Feminists make demands of UF
March 1997

What follows is Jennifer Bruce's introduction to the UF/SFCC Campus Naitonal Organization for Women's speak out against rape and sexual harassment, held at UF on January 29. NOW distributed demands, also, which are reprinted below.

Hi, my name is Jennifer Bruce and I am chair of the Rape Action Committee, a committee developed in 1992 by members of the National Organization for Women to organize and take political action to stop rape and harassment. I am here as an organizer and as a victim of rape, and I am here to tell you that Campus NOW does not believe that rape is an education problem, it's not a problem of safety or communication. Men do not need to be taught the difference between consensual sex and rape, men who rape do so because they know they can get away with it, and the university can put blue light phones and stadium lights in every corner but women will still be raped. Rape is not sexual; it's sexist. It is the result of the power imbalances between men and women. I was raped, along with the other women here to speak, because a man had the physical, social, and mental power to rape me and get away with it. We, as women are the experts on rape and are here today to speak out against rape and allow other women to do the same. To quote Judith Brown, co-founder of Gainesville Women's Liberation, "Speaking out is still the most revolutionary act of our time."

Rape happens every day and everywhere. Rape happens at parties, on dates, by a husband, a boyfriend, an acquaintance, or a stranger. Do you realize that 1 out of every 4 women here on this campus will be raped before they graduate? And that about 85% of those rapes will be by someone the victim knows? Not by some stranger jumping out of the bushes with a knife, or by a serial rapist like Danny Rollings, but by someone you know and possiby trust. This is the reality--rape happens--more than the UPD or the university would like to admit. ...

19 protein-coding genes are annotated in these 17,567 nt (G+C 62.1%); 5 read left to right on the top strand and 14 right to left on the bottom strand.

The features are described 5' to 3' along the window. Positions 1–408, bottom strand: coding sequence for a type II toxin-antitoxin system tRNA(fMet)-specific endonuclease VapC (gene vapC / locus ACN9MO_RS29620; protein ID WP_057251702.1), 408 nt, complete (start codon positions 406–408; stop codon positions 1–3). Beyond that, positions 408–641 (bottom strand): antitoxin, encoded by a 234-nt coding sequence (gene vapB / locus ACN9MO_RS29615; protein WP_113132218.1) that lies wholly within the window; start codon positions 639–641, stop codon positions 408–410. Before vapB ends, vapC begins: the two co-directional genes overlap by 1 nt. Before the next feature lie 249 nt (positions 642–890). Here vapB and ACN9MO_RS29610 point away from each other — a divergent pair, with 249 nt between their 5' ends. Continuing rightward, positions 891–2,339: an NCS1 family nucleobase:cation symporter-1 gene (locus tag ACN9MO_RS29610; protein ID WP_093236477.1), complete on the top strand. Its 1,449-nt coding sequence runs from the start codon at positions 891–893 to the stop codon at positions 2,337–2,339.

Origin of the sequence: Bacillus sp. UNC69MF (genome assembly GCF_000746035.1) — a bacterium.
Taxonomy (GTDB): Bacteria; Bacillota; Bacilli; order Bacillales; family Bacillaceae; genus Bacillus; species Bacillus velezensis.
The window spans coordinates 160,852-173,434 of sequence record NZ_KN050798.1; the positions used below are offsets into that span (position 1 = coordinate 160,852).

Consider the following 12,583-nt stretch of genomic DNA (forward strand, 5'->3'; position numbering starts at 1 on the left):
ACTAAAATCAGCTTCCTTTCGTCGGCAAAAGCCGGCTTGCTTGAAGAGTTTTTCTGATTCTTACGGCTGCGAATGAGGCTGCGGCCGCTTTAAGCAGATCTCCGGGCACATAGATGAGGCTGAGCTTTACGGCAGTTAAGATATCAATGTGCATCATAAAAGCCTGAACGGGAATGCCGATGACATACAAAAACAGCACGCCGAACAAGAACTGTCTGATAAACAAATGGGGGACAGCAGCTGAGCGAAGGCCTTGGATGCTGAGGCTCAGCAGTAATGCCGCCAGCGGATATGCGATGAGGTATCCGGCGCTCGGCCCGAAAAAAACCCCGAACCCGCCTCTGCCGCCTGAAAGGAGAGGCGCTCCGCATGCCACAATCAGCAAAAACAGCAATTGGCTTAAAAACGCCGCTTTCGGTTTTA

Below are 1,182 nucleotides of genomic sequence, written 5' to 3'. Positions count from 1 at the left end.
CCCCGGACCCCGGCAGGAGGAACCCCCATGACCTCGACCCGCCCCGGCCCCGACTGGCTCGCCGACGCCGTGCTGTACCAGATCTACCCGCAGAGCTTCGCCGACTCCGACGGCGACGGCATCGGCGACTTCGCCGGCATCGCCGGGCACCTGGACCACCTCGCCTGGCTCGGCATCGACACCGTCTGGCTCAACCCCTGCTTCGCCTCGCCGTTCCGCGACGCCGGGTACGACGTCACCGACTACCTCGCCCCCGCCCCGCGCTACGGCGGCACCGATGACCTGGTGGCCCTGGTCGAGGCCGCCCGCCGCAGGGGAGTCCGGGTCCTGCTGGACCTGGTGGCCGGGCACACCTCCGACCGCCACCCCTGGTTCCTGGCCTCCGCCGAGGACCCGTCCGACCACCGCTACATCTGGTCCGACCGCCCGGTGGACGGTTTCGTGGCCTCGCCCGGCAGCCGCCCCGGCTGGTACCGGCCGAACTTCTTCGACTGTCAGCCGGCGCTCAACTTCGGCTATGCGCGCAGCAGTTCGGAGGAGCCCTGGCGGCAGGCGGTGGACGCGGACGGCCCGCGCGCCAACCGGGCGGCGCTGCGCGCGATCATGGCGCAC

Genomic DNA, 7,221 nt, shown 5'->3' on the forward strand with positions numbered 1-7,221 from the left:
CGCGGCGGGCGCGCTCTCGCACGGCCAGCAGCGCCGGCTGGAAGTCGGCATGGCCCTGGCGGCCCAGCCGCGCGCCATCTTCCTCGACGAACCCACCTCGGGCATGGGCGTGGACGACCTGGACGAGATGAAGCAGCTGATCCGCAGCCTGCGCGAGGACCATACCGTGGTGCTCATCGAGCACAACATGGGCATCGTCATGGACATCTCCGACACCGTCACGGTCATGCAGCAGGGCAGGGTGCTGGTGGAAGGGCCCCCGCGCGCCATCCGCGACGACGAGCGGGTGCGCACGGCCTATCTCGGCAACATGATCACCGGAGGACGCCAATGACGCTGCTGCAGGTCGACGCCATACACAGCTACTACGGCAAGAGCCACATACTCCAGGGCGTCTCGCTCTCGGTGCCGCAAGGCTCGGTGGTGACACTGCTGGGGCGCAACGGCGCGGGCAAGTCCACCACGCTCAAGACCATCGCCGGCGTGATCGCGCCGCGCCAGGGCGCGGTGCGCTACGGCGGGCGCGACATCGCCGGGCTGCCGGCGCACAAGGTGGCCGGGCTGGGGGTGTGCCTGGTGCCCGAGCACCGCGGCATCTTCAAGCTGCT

Many rapes go unreported each year and people wonder why women are reluctant to report their rapes. The fact is there are real repercussions women face when they report their rapes. To quote a UF Police Officer leading a 1991 Men's Only Rape Forum held at UF, "Approximately 50% of the rapes reported are false. The girls are trying to get back at someone, some girls are emotionally unstable. . . So that's the reality of false reports, something you always have to keep in mind. You might want to sign a contract before you make love. Women see a way to get something that they want, and they're going to use it." Now how many of you would come forward to the police, the same police that I just quoted from, and report a rape if you were scrutinized and degraded with questions like, "What were you wearing? How short was your skirt? How much did you drink? Were you flirting with him? Have you ever slept with him before? Did you fight him off? Why did you go in his bedroom? Don't you know better?" Probably not. Not only do these questions make women feel responsible for their own rape, but it also brings to light the contradicting messages women get about how to dress. The police ask us how tight our clothes are and then UF's Florida Blue Key pays us thousands of dollars in scholarship money at the Miss UF Pageant to wear them. In addition, I have every right to be promiscuous if I want; I have every right to wear tight clothes or flirt with a man; and I have every right to sleep with whomever I want, and that is my choice. He has no right to rape me if he "just can't stop" or thinks that "I really wanted it." No means no, that's all there is to it.... There are no excuses, so STOP RAPING.